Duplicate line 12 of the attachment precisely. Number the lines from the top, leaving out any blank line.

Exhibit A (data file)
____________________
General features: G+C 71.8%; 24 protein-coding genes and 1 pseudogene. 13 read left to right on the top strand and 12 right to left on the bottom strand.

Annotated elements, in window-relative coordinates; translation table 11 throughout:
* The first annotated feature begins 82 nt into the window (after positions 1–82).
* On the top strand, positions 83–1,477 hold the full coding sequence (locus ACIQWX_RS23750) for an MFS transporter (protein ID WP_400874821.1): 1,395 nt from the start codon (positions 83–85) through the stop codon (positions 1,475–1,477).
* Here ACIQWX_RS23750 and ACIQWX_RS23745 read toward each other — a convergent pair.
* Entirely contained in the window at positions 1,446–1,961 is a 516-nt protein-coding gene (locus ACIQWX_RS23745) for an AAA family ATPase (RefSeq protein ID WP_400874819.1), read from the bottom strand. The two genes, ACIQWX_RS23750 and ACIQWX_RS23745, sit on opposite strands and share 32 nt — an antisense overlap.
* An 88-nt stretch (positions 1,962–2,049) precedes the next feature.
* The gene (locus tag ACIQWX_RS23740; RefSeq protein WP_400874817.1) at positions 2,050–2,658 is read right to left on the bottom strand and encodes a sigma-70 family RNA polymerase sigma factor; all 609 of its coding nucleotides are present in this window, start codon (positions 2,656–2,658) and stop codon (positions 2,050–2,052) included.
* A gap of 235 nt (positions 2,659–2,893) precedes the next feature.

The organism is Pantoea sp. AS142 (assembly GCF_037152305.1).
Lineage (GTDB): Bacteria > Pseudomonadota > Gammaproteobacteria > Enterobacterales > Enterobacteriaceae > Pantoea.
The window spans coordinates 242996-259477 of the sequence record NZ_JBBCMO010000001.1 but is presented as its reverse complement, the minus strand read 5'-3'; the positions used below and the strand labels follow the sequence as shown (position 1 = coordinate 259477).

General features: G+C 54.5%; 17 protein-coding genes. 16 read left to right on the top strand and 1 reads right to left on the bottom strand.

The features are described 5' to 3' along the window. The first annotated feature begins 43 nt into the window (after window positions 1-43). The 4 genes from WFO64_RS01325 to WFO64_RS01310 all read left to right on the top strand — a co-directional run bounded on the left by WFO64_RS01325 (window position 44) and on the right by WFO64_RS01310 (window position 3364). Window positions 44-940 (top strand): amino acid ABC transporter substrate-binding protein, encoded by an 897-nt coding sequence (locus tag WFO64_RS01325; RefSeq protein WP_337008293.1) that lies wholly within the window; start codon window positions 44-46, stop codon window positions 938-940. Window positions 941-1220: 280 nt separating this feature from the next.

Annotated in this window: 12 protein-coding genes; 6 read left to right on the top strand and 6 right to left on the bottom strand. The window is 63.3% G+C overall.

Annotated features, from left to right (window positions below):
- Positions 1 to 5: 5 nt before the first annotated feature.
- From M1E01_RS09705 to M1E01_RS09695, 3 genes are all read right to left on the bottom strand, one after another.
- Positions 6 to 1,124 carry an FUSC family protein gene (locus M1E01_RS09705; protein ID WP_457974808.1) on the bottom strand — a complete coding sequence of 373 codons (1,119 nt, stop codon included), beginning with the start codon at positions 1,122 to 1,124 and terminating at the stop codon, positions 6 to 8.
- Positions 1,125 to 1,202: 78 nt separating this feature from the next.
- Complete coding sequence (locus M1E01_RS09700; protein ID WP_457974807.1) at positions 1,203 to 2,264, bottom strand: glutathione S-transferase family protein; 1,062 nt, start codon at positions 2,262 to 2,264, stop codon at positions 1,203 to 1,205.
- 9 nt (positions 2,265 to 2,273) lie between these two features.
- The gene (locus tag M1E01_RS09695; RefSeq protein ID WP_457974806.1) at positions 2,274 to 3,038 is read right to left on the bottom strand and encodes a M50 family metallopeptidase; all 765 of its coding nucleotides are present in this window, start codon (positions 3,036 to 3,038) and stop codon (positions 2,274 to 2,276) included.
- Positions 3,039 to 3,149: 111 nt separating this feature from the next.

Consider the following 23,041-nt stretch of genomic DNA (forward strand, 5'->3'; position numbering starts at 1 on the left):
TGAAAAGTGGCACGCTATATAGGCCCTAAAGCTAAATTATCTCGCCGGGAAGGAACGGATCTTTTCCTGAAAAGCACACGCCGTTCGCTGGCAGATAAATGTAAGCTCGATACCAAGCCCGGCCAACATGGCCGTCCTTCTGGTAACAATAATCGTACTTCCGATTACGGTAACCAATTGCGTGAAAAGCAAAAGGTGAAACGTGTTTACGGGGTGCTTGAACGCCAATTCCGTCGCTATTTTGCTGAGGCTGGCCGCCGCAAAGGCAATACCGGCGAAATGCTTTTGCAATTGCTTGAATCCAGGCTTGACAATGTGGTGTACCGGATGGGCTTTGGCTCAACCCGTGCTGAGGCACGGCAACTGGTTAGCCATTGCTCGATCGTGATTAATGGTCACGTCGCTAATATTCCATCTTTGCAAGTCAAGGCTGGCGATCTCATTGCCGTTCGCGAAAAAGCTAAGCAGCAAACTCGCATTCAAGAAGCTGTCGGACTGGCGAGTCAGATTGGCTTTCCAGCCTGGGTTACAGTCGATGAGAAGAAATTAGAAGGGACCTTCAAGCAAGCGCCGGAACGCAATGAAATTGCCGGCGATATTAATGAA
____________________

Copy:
The window spans coordinates 242996-259477 of the sequence record NZ_JBBCMO010000001.1 but is presented as its reverse complement, the minus strand read 5'-3'; the positions used below and the strand labels follow the sequence as shown (position 1 = coordinate 259477).